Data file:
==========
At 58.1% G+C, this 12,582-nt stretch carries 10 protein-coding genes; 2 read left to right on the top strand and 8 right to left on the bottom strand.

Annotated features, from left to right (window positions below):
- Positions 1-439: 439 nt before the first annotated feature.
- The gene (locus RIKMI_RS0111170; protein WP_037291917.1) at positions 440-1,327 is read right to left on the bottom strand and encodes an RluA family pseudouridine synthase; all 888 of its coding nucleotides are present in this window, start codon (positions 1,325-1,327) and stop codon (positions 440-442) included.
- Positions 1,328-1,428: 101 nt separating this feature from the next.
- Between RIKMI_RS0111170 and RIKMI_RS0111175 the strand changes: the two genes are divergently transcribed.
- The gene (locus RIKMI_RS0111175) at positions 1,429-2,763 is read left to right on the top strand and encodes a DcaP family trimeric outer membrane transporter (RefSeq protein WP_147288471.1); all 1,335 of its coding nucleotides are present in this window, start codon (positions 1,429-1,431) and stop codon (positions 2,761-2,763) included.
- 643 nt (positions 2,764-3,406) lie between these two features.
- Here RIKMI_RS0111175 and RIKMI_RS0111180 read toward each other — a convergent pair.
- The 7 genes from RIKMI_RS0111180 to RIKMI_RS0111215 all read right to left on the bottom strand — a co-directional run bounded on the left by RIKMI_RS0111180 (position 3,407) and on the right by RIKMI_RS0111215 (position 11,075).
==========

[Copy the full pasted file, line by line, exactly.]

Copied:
At 58.1% G+C, this 12,582-nt stretch carries 10 protein-coding genes; 2 read left to right on the top strand and 8 right to left on the bottom strand.

Annotated features, from left to right (window positions below):
- Positions 1-439: 439 nt before the first annotated feature.
- The gene (locus RIKMI_RS0111170; protein WP_037291917.1) at positions 440-1,327 is read right to left on the bottom strand and encodes an RluA family pseudouridine synthase; all 888 of its coding nucleotides are present in this window, start codon (positions 1,325-1,327) and stop codon (positions 440-442) included.
- Positions 1,328-1,428: 101 nt separating this feature from the next.
- Between RIKMI_RS0111170 and RIKMI_RS0111175 the strand changes: the two genes are divergently transcribed.
- The gene (locus RIKMI_RS0111175) at positions 1,429-2,763 is read left to right on the top strand and encodes a DcaP family trimeric outer membrane transporter (RefSeq protein WP_147288471.1); all 1,335 of its coding nucleotides are present in this window, start codon (positions 1,429-1,431) and stop codon (positions 2,761-2,763) included.
- 643 nt (positions 2,764-3,406) lie between these two features.
- Here RIKMI_RS0111175 and RIKMI_RS0111180 read toward each other — a convergent pair.
- The 7 genes from RIKMI_RS0111180 to RIKMI_RS0111215 all read right to left on the bottom strand — a co-directional run bounded on the left by RIKMI_RS0111180 (position 3,407) and on the right by RIKMI_RS0111215 (position 11,075).